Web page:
Silver and humpy fishing at Ship and Bird creeks has improved this week. Try fishing a No. 3 or No. 4 Vibrax, or drift some cured roe under a bobber in Ship Creek.

Ocean fishing is still very good, with lots of halibut being caught.

Alaska Troutfitters in Cooper Landing reports the Upper Kenai trout fishing is improving daily as sockeyes caught by salmon anglers are filleted and their carcasses tossed back into the river to become food for rainbows and dollies. The trout are taking flesh flies more aggressively, so fling a micro flesh fly out there and hold on.

The kings are building nests and will soon start dropping eggs in the deeper water mid-river, so expect the bead bite to begin soon.

Sockeye anglers, remember that the fish move in schools, so if you aren’t seeing any at a given moment, be patient and another group is likely come though within an hour or two.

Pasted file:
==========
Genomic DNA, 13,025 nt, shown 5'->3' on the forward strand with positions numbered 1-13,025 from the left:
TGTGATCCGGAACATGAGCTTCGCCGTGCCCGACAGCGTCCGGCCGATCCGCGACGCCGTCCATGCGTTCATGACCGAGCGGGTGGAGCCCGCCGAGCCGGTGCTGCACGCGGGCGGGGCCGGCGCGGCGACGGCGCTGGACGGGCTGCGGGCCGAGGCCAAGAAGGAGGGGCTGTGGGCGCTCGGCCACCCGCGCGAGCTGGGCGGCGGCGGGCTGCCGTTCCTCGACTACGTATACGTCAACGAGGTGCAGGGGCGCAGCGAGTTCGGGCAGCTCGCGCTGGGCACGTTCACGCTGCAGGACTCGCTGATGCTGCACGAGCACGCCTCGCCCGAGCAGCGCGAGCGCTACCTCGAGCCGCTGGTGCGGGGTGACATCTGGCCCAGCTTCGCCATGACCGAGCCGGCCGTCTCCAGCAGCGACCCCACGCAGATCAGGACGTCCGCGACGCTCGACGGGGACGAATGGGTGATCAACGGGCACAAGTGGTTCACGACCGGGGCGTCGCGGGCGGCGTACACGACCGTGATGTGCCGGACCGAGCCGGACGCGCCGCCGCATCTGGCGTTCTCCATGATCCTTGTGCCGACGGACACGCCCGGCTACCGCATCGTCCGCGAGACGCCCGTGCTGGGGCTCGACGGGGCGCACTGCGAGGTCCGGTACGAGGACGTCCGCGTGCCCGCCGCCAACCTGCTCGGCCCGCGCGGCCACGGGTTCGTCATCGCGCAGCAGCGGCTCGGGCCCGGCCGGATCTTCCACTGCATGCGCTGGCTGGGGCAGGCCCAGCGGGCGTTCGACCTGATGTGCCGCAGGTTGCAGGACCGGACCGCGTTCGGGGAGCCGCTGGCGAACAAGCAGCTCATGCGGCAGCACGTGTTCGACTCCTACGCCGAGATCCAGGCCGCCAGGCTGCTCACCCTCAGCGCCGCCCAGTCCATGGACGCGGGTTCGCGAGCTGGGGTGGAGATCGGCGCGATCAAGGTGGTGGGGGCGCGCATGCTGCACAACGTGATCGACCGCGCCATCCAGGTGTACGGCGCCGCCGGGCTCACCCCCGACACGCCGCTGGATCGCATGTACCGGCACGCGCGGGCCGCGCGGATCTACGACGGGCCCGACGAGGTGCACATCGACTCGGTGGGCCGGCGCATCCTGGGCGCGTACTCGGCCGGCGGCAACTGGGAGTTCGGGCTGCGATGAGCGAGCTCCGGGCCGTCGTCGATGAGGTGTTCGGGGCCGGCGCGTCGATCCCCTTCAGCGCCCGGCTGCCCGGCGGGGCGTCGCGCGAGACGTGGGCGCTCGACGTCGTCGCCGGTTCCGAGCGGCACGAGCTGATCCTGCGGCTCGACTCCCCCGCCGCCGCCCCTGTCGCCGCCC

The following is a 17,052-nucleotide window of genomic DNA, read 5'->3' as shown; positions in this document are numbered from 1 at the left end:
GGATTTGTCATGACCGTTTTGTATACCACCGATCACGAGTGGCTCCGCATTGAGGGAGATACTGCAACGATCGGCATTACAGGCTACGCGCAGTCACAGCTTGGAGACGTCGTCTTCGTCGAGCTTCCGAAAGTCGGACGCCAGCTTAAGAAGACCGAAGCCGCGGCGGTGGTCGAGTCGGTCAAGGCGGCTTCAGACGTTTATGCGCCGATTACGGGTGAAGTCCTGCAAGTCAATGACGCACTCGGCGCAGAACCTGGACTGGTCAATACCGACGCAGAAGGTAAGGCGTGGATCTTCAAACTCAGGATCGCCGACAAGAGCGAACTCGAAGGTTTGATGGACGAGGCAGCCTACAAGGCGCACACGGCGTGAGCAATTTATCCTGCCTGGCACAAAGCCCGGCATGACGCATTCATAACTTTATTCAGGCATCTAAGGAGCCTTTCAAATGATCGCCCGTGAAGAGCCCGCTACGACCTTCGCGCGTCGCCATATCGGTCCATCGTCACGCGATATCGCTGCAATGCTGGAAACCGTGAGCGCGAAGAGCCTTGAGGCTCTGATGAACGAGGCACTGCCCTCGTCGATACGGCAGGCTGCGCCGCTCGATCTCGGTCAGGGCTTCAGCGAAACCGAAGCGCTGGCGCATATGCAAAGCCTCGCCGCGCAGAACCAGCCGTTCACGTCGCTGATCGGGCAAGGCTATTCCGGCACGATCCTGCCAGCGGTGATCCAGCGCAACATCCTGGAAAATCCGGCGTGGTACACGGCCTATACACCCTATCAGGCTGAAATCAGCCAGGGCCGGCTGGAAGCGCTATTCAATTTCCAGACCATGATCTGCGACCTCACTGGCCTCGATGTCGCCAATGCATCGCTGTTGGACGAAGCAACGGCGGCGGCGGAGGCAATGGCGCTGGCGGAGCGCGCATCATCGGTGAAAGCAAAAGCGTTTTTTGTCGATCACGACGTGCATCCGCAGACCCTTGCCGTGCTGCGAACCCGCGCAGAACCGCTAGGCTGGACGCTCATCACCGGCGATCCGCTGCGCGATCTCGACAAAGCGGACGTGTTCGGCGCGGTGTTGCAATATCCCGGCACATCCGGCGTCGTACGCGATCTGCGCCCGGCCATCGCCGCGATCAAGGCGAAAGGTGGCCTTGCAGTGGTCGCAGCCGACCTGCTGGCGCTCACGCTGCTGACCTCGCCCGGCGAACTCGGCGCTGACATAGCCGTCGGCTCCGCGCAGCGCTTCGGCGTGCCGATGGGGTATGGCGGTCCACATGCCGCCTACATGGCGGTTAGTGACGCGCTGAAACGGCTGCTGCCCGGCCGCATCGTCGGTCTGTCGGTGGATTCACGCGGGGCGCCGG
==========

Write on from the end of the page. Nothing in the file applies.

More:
Read more: http://www.adn.com/2011/08/03/1999588/mat-su-streams-hot-for-silvers.html#ixzz1U5kXe4gN

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Kenai River sockeye estimate scaled back but still huge

Salmon and fish

RUN STILL BIG: Estimate of 6 million still would be in the all-time top five.

The Associated Press

Published: August 1st, 2011 09:30 PM
Last Modified: August 2nd, 2011 07:44 AM

The Alaska Department of Fish and Game reduced its initial projection for how many sockeye salmon are returning to the Kenai River but the projected return this summer remains one of the biggest.

The latest estimate for the run of sockeye salmon, also called reds, is about 6 million. The Alaska Journal of Commerce says that would place the run in the all-time top five for Kenai sockeye returns. The previous projected return was 6.7 million sockeyes. The all-time return record for Kenai sockeye was about 9.4 million in 1987, the paper reported Monday.